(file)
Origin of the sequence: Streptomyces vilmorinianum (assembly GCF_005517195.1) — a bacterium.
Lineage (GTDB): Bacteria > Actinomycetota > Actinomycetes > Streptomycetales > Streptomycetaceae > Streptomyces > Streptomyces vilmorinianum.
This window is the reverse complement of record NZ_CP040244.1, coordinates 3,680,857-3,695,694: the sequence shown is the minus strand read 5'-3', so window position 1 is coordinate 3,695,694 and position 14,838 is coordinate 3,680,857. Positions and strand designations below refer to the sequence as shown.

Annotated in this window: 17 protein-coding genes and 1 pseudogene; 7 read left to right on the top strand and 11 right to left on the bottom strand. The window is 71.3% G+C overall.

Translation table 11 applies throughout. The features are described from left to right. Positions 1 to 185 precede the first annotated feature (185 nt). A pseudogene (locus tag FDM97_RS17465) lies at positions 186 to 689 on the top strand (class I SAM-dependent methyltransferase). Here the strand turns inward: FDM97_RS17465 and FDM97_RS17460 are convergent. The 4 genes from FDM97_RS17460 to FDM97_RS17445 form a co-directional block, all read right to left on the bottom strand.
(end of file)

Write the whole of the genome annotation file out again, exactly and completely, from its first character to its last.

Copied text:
Origin of the sequence: Streptomyces vilmorinianum (assembly GCF_005517195.1) — a bacterium.
Lineage (GTDB): Bacteria > Actinomycetota > Actinomycetes > Streptomycetales > Streptomycetaceae > Streptomyces > Streptomyces vilmorinianum.
This window is the reverse complement of record NZ_CP040244.1, coordinates 3,680,857-3,695,694: the sequence shown is the minus strand read 5'-3', so window position 1 is coordinate 3,695,694 and position 14,838 is coordinate 3,680,857. Positions and strand designations below refer to the sequence as shown.

Annotated in this window: 17 protein-coding genes and 1 pseudogene; 7 read left to right on the top strand and 11 right to left on the bottom strand. The window is 71.3% G+C overall.

Translation table 11 applies throughout. The features are described from left to right. Positions 1 to 185 precede the first annotated feature (185 nt). A pseudogene (locus tag FDM97_RS17465) lies at positions 186 to 689 on the top strand (class I SAM-dependent methyltransferase). Here the strand turns inward: FDM97_RS17465 and FDM97_RS17460 are convergent. The 4 genes from FDM97_RS17460 to FDM97_RS17445 form a co-directional block, all read right to left on the bottom strand.